• Rick Scott of Florida endured a swatting experience when an anonymous call came in reporting that a woman had been shot by her husband with an AR-15 at Scott’s home address.
  • Republican Brandon Williams, from New York, was stunned when police notified him that they had received a call reporting a crisis in his home. When law enforcement arrived, the Williams family was directed to assemble in the kitchen and to keep their hands in view.
  • The embattled secretary of state from Maine, Shenna Bellows, was swatted when a man claimed to have broken into her home.
  • Marjorie Taylor Greene, Georgia’s federal House representative, claims to have been swatted as many as eight times, including on Christmas Day 2023. 

Continue reading

Anyone who has watched courtroom drama on TV has heard of double jeopardy—the 5th Amendment protections against being tried twice for the same crime. But there is a qualification here — separate prosecutions are permitted when state and federal governments prosecute separately for the same crime. In fact, two different state governments could prosecute in two separate trials for a single offense if both have jurisdiction in the case. And there is one more consideration: civil and criminal trials could pursue different forms of justice for the same act. 

An Example of Two Trials for the Same Act in Los Angeles

Originally, the Double Jeopardy Clause applied to just federal cases, but it later was integrated into state laws, as well. While it is true that a criminal trial and its related penalties cannot be held successively for the same act or omission, the Supreme Court has held that both civil and criminal sanctions may be handed down for the same offense after separate civil and criminal trials. So, an offender might be tried criminally for a particular offense, only to later face civil charges in a separate trial based on the same actions.

A notorious situation illustrating this ability involves the criminal murder trial of O.J. Simpson seeking incarceration or worse (found not guilty), followed by the civil trial for wrongful death seeking monetary damages after the initial trial (found guilty). Simpson managed to avoid prison time in the criminal trial but was ordered to pay over $33 million in damages after being found responsible for the deaths of Nicole Brown Simpson (his ex-wife) and Ronald Goldman in the civil trial. Same act, different trials, with different goals and different outcomes. But even after being found guilty in the civil trial, Simpson could not be retried criminally for the same offense under double jeopardy protections.

What Constitutes the Same Offense? 

When weighing whether an act can be charged a second time, prosecutors must examine whether each offense to be charged has an element that is not encompassed in the previous trial. Without that unique element, it would be considered double jeopardy. In the O.J. Simpson case, for example, because the elements of the case were unchanged, the case could not be retried in a criminal court despite the guilty verdict in the civil trial.

When is Jeopardy Attached?

Jeopardy is attached when:

  • A jury is sworn in for a jury trial;
  • Any witness is sworn in in a district court;
  • Initial evidence is heard in a trial before a judge with no jury;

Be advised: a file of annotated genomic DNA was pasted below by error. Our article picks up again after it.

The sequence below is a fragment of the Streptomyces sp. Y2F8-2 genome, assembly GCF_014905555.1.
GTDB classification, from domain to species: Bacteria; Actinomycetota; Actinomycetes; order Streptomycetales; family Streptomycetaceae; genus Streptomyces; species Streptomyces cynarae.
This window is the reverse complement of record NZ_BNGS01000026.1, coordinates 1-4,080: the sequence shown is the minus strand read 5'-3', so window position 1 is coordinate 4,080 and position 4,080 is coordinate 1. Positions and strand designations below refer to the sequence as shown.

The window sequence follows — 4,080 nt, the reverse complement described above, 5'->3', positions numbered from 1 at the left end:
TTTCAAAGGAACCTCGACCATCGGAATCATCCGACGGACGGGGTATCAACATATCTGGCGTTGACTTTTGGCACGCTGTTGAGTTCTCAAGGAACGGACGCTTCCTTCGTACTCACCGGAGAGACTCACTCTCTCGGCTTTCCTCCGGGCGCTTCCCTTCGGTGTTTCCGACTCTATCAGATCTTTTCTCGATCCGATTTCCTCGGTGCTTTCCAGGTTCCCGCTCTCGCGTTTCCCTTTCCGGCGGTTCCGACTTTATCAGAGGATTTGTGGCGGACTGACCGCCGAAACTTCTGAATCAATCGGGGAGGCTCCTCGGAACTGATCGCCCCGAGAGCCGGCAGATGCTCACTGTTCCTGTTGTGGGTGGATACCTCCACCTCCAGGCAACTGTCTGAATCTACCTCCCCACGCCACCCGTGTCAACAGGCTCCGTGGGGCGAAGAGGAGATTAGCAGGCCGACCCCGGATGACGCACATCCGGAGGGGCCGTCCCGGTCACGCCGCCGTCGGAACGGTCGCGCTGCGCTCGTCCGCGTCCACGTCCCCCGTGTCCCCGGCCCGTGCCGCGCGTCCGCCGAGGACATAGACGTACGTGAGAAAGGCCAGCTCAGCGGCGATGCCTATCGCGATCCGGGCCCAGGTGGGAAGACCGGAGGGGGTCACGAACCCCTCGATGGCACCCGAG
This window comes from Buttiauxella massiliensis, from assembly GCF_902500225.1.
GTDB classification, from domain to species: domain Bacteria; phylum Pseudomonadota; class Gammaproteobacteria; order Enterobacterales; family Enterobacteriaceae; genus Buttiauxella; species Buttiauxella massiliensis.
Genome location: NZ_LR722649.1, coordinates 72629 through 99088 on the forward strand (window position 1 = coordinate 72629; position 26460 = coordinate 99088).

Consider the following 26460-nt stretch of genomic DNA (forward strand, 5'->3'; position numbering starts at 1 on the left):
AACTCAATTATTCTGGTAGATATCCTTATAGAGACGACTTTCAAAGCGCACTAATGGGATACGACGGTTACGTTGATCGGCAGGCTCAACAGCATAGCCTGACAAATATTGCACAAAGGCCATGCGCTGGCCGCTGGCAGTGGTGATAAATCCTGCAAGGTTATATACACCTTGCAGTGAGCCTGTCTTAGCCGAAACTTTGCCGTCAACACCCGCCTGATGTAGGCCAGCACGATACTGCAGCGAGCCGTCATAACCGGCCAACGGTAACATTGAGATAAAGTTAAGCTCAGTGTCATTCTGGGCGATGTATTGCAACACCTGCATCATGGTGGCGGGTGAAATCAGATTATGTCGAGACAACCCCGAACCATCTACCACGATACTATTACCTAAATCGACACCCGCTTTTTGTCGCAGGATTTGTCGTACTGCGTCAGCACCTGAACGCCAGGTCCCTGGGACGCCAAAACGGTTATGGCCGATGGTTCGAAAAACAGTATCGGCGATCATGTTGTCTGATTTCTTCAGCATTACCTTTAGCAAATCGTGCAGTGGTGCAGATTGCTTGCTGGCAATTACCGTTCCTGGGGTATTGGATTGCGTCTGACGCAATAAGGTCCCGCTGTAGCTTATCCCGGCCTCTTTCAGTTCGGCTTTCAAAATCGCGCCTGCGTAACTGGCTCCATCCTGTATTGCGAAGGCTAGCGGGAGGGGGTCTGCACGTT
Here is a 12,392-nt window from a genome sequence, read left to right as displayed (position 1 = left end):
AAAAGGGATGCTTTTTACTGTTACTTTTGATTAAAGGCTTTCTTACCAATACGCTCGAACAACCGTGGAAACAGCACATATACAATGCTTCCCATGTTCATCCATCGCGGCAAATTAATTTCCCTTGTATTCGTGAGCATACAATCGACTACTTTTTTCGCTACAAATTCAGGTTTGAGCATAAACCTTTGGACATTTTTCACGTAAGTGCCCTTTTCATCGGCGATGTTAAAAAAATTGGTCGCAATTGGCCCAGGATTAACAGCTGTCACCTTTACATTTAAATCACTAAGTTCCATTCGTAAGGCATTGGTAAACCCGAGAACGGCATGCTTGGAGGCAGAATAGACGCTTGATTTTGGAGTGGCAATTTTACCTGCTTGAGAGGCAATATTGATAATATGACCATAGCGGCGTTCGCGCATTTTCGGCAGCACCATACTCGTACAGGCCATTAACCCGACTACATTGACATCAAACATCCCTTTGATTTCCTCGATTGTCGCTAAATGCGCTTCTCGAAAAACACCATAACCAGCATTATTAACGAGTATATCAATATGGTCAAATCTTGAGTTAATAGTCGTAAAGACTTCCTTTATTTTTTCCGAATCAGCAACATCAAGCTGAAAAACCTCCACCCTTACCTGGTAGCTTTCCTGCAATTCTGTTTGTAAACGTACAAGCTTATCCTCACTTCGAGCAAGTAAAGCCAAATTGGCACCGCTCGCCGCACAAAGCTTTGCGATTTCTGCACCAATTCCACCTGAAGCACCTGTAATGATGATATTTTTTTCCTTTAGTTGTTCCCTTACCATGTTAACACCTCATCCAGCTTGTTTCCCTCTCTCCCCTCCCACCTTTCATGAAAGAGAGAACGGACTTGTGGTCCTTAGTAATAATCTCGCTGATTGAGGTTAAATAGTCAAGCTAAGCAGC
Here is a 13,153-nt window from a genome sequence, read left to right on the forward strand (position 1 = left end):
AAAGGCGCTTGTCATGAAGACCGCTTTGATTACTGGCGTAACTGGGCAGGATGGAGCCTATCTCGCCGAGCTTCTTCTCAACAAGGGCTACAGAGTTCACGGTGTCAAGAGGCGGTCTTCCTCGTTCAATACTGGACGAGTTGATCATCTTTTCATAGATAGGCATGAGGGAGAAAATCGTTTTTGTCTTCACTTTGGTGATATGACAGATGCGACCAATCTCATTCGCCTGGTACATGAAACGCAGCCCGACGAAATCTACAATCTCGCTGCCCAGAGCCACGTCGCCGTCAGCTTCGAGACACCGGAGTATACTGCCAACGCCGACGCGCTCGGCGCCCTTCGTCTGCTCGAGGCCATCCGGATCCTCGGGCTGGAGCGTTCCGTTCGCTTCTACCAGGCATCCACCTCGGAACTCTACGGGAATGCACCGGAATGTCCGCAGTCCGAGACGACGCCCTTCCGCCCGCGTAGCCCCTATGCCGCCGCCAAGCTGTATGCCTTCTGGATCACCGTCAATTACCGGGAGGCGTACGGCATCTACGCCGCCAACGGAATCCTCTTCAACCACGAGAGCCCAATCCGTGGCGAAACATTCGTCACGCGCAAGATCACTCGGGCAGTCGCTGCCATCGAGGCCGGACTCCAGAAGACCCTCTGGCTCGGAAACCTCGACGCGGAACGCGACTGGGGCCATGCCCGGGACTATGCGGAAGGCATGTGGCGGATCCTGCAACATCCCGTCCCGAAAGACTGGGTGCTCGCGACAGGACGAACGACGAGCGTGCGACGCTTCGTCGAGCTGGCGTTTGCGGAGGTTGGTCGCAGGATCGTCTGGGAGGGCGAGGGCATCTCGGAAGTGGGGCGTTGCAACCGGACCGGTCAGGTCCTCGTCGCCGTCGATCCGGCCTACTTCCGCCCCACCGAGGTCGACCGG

• A guilty plea is accepted by a judge.

In Simpson’s case, the defendant had double jeopardy protections as soon as the jury was sworn in because he had a jury trial. Legal problems pursuant to the civil trial were completely unrelated to the slayings of his ex-wife and Goldman. Continue reading

Society has struggled with how to deal with the most deviant criminals for centuries. The question of justice becomes more complex than ever when juvenile offenders are involved.  Sadly, it’s a dilemma that is more and more frequently upon us: 

  • 17-year-old Jonathan Rojas is accused of engaging in a shooting spree that killed one person and wounded another in Greenfield, California;
  • A 14-year-old and a 16-year-old are accused of firing into a stopped vehicle, killing the driver and wounding a passenger, in what is believed to be a gang shooting in Los Angeles, California;
  • A juvenile has been charged with murder following reports of a family disturbance in Culver City, California;
  • A 14-year-old has been arrested in connection with a murder in Boyle Heights, California, and is suspected to have participated in no fewer than six additional homicides.
  • A 15-year-old has been arrested in connection with the murder of a Japantown security guard in San Francisco, California;
  • Four teens were arrested and charged with murder after the fatal gang-related shooting of a 16-year-old in Escondido, California.

Clearly, teens are connected to serious crimes more and more of late, with some facing penalties in the juvenile system, and others being tried as adults. 

Why Teens Commit Serious Crimes

Unquestionably, the depravity of these cases and others like it is stunning. It leads us, as a society, to ask how we should address children who engage in such activity. Perhaps we start by trying to come to some understanding of who teen killers are and the multifaceted environments that often produce them.

In a recent study, researchers concluded that oftentimes, young offenders grow up in homes in what they call disordered neighborhoods. These children generally have easy access to firearms and frequently have extensive exposure to violence during their formative years. Consequently, their compromised home lives drive young people to behave in foolish, passionate ways, reacting to the situations they find themselves in.  They fail to process their actions in relation to potential consequences. Rather than the myth of the “super predator teen,” researchers believe reckless morality-stripped teens are born of treacherous family and neighborhood norms.

 That, combined with myriad research surmising that the human brain does not fully develop until roughly age 25, leads to some of the horrendous criminal outcomes we see involving juveniles and is precisely the reason the Supreme Court cited as it eliminated the death penalty for juveniles in 2005, and why a sentence of life without parole is only rarely handed down to juvenile offenders still today.

The Teen Brain and Criminal Penalties

Further studies confirm what is quite obvious to the casual observer: teens crave peer approval and pursue reckless actions in their quest for that approval. Combine this with the inability to balance risk and reward, along with a shaky personal history, and you wind up with juveniles in the criminal justice system. These facts make it imperative that the expectations for teen criminals are tempered when facing courtrooms and justice systems designed with adults in mind. That is not to minimize the anguish of victims; it simply recognizes the reality of the science behind teen behavior. Continue reading